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MEPS
Marine Ecology Progress Series

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MEPS 531:63-80 (2015)  -  DOI: https://doi.org/10.3354/meps11313

Modeling phytoplankton productivity in a shallow, microtidal, subtropical estuary

A. Loren Mathews1,2,*, Edward J. Phlips1, Susan Badylak1

1Program of Fisheries and Aquatic Sciences, University of Florida, Gainesville, Florida 32653, USA
2Present address: Department of Biology, Georgia Southern University, PO Box 8042, Statesboro, Georgia 30460, USA
*Corresponding author:

ABSTRACT: Urban and agricultural development around the Caloosahatchee Estuary on the southwest coast of Florida (USA) has altered the flow and quality of water in the system since the late 1800s. Increasing algal blooms have highlighted these changes and their influence on phytoplankton production. Our primary objectives were to (1) measure phytoplankton production to test a previously developed empirical model based on simple measures of phytoplankton biomass and light availability, (2) assess changes in water quality and phytoplankton community composition for direct and indirect effect on the model, and (3) apply the model to estimate annual primary production in the estuary. This study is the first field test of the Cole & Cloern (1987; Mar Ecol Prog Ser 36:299–305) model in a low latitude subtropical system. Experiments were conducted using integrated water samples collected monthly between February 2009 and February 2010 at 4 sites. Primary production rates, in terms of oxygen evolution, were measured using simulated in situ light:dark bottle incubations in a flow-through raceway. Daily gross primary productivity (GPPd) ranged from 90 to 3121 mg C m-2 d-1 with the annual mean estimated at 346 g C m-2 yr-1. Pooling estimates from all 4 sites revealed a strong linear relationship between GPPd and the BZ pI0 model predictor (r2 = 0.84, p < 0.001). The model tended to overestimate productivity during the dry period when dinoflagellates were dominant and underestimate productivity during the wet period when diatoms dominated. These model deviations indicated the secondary influence of nutrients, salinity, water residence times, and species composition on phytoplankton productivity in the system.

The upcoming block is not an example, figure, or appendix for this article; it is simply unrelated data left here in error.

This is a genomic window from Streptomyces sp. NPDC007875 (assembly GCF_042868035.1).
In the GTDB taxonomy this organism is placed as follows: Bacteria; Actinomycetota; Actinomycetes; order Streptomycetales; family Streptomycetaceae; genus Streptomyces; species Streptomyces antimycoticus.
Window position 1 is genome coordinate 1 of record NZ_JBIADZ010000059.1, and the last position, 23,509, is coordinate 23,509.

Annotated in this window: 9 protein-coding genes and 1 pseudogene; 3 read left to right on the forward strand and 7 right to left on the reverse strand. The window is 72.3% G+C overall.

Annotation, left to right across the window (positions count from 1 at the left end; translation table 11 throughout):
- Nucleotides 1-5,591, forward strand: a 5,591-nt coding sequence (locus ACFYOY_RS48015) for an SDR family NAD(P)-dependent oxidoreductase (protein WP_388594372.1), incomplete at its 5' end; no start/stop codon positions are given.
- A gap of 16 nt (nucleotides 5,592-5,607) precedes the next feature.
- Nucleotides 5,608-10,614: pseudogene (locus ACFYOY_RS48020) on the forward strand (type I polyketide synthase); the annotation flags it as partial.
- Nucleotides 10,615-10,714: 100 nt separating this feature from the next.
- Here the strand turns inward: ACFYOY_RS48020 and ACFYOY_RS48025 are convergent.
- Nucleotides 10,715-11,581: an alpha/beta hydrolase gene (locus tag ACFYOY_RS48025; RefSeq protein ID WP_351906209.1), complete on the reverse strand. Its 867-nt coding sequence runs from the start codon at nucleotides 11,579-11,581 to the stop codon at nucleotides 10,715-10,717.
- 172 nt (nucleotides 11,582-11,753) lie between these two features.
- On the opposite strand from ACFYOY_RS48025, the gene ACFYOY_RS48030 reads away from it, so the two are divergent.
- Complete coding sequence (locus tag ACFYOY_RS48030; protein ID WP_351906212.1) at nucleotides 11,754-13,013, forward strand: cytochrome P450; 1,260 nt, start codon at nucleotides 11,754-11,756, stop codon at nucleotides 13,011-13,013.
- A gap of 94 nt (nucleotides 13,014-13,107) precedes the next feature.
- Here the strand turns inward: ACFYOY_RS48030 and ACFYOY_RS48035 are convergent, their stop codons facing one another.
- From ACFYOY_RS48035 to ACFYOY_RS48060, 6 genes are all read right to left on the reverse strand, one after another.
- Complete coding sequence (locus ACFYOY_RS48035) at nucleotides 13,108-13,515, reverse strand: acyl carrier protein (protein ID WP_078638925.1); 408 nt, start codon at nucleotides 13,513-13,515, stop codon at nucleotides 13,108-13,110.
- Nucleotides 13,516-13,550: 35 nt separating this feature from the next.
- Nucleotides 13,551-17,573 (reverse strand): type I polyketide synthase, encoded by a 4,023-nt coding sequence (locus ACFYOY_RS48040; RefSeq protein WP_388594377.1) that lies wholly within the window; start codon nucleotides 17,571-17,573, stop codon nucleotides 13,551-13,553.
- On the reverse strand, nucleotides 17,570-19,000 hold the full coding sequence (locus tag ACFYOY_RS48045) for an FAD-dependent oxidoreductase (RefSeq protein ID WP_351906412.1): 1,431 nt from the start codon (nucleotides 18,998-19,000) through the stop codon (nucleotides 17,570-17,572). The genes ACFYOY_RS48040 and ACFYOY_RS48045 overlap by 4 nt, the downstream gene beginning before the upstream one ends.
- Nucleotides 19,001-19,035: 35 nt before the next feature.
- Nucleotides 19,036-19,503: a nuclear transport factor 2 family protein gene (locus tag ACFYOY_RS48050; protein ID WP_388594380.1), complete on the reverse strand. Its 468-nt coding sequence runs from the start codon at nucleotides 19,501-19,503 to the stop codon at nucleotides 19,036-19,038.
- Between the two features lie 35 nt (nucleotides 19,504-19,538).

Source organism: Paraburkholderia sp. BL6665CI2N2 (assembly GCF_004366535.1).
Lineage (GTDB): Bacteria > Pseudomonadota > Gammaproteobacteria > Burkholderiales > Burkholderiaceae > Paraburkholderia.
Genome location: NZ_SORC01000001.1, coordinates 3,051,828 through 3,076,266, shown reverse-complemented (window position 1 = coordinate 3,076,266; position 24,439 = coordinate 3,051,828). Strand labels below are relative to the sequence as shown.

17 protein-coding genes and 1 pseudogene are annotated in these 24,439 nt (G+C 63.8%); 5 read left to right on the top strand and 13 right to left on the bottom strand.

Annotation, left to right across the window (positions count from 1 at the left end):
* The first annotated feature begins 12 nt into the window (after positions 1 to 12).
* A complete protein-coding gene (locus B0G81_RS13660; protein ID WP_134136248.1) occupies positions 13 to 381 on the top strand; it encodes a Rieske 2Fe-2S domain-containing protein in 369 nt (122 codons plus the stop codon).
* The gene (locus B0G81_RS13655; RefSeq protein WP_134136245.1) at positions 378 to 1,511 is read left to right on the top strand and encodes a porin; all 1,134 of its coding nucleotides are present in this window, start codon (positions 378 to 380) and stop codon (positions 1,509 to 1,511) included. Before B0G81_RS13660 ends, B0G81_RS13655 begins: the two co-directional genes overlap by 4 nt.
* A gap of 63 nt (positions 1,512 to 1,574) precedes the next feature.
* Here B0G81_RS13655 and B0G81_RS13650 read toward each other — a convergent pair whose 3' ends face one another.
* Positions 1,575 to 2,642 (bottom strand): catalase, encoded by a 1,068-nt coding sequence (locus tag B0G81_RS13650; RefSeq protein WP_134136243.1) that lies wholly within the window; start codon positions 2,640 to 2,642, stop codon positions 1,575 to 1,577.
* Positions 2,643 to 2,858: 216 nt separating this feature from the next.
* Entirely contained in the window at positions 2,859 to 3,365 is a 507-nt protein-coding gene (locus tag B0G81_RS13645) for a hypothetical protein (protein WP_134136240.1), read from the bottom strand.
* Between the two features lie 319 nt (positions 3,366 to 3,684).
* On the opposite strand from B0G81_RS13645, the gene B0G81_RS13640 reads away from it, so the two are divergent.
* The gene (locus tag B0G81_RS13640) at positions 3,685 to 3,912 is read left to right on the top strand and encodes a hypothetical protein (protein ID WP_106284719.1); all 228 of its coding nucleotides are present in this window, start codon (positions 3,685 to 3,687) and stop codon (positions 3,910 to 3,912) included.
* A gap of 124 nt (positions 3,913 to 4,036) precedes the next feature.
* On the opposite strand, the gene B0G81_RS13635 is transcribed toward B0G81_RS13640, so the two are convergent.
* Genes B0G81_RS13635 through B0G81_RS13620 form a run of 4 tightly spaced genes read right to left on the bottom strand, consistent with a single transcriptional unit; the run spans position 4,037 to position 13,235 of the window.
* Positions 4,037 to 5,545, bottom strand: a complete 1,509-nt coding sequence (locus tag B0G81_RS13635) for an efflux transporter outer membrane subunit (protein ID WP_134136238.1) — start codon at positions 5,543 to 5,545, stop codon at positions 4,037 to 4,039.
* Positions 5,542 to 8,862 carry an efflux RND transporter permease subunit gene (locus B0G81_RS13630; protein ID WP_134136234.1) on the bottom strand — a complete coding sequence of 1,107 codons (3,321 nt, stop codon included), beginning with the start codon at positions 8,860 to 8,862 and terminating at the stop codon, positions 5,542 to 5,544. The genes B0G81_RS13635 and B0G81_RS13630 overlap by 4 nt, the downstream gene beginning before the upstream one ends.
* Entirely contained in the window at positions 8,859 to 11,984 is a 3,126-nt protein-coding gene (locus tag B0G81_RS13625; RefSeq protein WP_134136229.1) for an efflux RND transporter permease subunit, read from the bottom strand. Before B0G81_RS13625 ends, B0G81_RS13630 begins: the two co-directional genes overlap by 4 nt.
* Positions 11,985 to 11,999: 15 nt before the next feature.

KEY WORDS: Caloosahatchee · Subtropical · BZpI0 · Primary production · Gulf of Mexico · Florida


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Cite this article as: Mathews AL, Phlips EJ, Badylak S (2015) Modeling phytoplankton productivity in a shallow, microtidal, subtropical estuary. Mar Ecol Prog Ser 531:63-80. https://doi.org/10.3354/meps11313

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